Meet Casper the Octopus, which scientists discovered 4290 metres below the surface of the Pacific Ocean – an animal unlike anything ever published that looks eerily like a ghost. Researchers from the National Oceanic and Atmospheric Administration (NOAA), part of the US Department of Commerce, said it was the deepest observation on record for this type of cephalopod.
Cephalopods are active predatory mollusks of the large class Cephalopoda, such as octopuses, squid, the chambered nautilus and cuttlefish. They are the most mobile, intelligent and the largest of all mollusks.
Michael Vecchione, of the NOAA National Marine Fisheries Service – National Systematics Laboratory, and colleagues had been conducting the first operation dive of the Okeanos Explorer’s 2016 season, on 27th February, when they came across the fascinating animal, which they are pretty certain is a new species.
When this picture was posted on social media websites, people suggested the little octopus should be called Casper (the friendly cartoon ghost) because of its lack of pigment cells. ( Image courtesy of NOAA Office of Ocean Exploration and Research, Hohonu Moana 2016)
Came across the ghost-like octopus by accident
Okeanos Explorer (R 337) is a converted US Navy ship, now an exploratory vessel for the NOAA. The researchers were exploring depths in excess of 4,000 metres northeast of Mokumanamana (Necker Island) in the Hawaiian Archipelago.
The dive was to collect data on whether a connection exists between Necker Ridge and Necker Island, a narrow feature on the seabed that extends more than 400 miles and protrudes past the current EEZ (exclusive economic zone) of the United States.
The researchers’ main objective was to collect geological samples on the ridge to help them determine whether they have the same composition as the samples that had been previously collected near Necker Island. Deep Discoverer, a remotely-operated vehicle (ROV), was also surveying biological communities in the area.
As the ROV travelled over a flat area of rock and sediment 4,290 metres down, it came a across a fascinating little octopod (octopus) resting on a flat rock dusted with a light coating of sediment.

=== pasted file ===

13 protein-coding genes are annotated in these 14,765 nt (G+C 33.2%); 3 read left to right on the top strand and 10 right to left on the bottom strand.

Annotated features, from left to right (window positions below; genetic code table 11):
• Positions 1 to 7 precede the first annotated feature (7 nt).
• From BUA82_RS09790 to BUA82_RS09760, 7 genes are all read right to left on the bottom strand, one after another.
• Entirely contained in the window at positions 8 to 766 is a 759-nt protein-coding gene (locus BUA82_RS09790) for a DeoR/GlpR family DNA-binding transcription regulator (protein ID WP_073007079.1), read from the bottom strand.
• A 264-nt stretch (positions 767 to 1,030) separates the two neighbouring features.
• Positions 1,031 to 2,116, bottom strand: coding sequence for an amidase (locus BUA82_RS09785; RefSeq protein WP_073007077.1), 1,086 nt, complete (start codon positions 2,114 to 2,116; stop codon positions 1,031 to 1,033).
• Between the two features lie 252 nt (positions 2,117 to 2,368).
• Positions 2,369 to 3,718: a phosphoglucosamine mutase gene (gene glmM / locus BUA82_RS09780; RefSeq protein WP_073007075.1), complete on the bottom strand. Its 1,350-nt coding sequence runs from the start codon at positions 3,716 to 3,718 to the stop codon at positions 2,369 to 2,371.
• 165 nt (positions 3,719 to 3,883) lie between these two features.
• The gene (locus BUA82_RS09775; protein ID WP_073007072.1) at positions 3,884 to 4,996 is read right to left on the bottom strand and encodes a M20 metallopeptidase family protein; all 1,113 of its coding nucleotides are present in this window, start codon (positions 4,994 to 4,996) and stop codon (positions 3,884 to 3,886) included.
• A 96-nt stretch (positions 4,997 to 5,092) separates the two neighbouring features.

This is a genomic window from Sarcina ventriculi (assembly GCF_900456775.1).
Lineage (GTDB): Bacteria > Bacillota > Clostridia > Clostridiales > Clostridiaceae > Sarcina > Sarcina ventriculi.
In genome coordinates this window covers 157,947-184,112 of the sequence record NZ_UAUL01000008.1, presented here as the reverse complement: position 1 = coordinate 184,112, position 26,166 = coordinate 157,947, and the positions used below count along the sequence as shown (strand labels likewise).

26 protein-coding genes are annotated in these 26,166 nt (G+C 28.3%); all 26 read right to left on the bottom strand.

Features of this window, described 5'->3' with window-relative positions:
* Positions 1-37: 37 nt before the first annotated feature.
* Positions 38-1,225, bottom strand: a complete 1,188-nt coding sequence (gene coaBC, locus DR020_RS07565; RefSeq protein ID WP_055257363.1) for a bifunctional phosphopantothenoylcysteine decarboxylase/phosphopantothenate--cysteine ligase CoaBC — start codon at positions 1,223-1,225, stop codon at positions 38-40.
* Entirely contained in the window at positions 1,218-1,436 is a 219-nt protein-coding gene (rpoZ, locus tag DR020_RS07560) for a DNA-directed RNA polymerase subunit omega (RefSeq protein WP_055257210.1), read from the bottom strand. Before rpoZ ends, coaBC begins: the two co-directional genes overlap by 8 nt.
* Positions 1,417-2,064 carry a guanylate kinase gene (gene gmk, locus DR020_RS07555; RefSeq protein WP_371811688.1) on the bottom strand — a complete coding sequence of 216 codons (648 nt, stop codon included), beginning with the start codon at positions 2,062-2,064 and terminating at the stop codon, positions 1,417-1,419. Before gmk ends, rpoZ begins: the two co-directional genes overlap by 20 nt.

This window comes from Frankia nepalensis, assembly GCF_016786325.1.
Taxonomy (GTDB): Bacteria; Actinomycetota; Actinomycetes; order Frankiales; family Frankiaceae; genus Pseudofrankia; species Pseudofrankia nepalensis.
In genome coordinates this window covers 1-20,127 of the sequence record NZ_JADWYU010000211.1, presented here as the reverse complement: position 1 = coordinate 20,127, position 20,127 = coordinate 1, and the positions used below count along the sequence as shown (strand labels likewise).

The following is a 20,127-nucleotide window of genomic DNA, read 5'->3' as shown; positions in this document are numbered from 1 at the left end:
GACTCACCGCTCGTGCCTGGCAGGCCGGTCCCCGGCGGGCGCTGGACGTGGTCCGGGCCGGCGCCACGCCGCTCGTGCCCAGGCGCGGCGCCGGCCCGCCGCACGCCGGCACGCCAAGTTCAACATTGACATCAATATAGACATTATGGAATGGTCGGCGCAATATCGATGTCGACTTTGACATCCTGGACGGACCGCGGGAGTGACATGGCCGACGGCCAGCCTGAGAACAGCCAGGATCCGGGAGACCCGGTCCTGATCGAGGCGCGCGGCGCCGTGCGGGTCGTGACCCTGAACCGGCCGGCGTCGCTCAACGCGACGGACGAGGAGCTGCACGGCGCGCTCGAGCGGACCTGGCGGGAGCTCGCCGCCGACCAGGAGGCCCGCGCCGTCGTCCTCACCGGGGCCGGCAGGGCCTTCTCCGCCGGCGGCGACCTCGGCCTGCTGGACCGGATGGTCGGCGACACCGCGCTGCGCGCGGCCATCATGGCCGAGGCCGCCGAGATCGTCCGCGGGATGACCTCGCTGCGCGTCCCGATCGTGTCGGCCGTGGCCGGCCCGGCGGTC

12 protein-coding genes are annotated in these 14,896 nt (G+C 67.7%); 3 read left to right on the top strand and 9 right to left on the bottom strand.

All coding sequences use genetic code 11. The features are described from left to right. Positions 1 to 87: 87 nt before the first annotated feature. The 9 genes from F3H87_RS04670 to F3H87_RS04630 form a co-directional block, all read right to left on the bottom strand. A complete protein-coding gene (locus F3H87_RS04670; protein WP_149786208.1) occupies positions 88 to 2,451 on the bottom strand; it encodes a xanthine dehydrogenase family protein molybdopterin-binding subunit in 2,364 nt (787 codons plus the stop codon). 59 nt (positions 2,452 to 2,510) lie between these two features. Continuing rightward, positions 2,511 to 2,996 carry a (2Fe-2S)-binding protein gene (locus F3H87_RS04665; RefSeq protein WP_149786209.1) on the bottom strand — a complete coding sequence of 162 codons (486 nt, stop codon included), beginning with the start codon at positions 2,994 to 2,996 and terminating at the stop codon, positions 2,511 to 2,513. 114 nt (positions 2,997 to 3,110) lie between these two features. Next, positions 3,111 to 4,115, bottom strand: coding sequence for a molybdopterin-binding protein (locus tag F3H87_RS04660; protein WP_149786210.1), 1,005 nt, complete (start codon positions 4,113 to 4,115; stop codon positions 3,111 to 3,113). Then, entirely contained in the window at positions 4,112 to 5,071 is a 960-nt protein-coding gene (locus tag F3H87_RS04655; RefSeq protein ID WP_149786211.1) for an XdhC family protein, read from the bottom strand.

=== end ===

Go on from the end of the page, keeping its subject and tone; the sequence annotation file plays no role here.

ROV Deep Discoverer approaches the hitherto unseen octopod at 4,290 meters depth. (Image courtesy of the NOAA Office of Ocean Exploration and Research, Hohonu Moana 2016)
Small octopus unlike anything seen before
The remarkable little animal was unlike anything ever recorded or published before, and was also the deepest observation ever made for this type of mollusk.
There are two types of deap-sea octopods:
1. The Cirrate or finned octopus, also called the ‘dumbo’ octopus. It has fins on the side of its body and finger-like cirri associated with the suckers on its arms.
2. Incirrate octopods. These have neither fins nor cirri and look very similar to the common shallow-water Octopus.
Just one row of suckers per arm
The octopod, which was photographed in detail on this first dive, was found to be an incirrate. The researchers noticed that it had suckers in one row on each arm, rather than the usual two rows.
What made this animal stand out in the world of octopods was its lack of chromatophores – pigment-containing and light-reflecting cells which give an animal colour, typical of most cephalopods. Unlike other octopods, this one did not appear very muscular.
Its lack of chromatophores gave it a ghost-like appearance. When pictures of it were posted on social media sites, some readers suggested it should be called Casper, the friendly cartoon ghost.
Regarding this ghost-like creature, Vecchione wrote:
“It is almost certainly an undescribed species and may not belong to any described genus.”
Cirrate octopods have been seen at depths exceeded 5,000 metres. However, the deepest that incirrates have been observed was considerably less than 4,000 metres, that is, until now.
After seeing this observation, I contacted my colleagues Louise Allcock (currently on a British ship near Antarctica) and Uwe Piatkowski (from Germany) and they agreed that this is something unusual and is a depth record for the incirrate octopods.”
“We are now considering combining this observation with some other very deep incirrate observations by a German cruise in the eastern Pacific into a manuscript for publication in the scientific literature.”
Video – Casper the ghost-like octopus
In this video you can see the fascinating white octopus, probably a new species, moving about on the seabed at a depth of 4,290 metres.